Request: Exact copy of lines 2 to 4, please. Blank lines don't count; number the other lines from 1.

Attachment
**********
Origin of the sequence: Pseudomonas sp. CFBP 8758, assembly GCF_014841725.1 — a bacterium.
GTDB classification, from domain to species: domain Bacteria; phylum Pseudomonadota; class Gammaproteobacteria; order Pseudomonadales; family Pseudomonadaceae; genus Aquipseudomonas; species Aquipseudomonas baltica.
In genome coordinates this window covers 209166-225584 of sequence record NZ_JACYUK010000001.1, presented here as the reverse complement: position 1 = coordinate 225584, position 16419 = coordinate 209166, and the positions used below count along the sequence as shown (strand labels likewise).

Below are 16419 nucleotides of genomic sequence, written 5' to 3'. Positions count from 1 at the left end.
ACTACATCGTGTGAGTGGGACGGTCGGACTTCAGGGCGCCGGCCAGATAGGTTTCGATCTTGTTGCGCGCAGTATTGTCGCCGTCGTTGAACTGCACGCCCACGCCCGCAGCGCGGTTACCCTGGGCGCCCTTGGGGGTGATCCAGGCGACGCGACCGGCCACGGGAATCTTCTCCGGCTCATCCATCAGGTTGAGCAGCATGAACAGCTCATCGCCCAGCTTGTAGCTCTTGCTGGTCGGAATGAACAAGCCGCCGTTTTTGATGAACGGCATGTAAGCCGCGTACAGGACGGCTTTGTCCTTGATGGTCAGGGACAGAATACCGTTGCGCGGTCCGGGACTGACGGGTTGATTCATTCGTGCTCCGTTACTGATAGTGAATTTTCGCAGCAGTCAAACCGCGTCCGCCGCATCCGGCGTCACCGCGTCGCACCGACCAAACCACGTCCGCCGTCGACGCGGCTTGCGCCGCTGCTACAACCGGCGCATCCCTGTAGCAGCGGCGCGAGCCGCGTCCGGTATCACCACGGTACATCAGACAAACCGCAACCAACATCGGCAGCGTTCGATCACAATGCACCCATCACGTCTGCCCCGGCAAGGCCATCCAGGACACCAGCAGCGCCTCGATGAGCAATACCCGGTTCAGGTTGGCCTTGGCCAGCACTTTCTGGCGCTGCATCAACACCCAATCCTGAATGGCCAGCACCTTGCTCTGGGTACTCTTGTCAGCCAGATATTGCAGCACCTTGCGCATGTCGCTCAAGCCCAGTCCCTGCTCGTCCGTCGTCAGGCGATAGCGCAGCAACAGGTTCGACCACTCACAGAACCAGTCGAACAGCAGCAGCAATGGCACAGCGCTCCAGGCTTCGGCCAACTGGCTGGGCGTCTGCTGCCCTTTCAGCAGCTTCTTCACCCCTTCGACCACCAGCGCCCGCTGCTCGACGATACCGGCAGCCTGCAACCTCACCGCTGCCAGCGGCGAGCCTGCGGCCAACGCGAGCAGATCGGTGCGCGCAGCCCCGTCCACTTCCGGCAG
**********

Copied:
GTDB classification, from domain to species: domain Bacteria; phylum Pseudomonadota; class Gammaproteobacteria; order Pseudomonadales; family Pseudomonadaceae; genus Aquipseudomonas; species Aquipseudomonas baltica.
In genome coordinates this window covers 209166-225584 of sequence record NZ_JACYUK010000001.1, presented here as the reverse complement: position 1 = coordinate 225584, position 16419 = coordinate 209166, and the positions used below count along the sequence as shown (strand labels likewise).

Below are 16419 nucleotides of genomic sequence, written 5' to 3'. Positions count from 1 at the left end.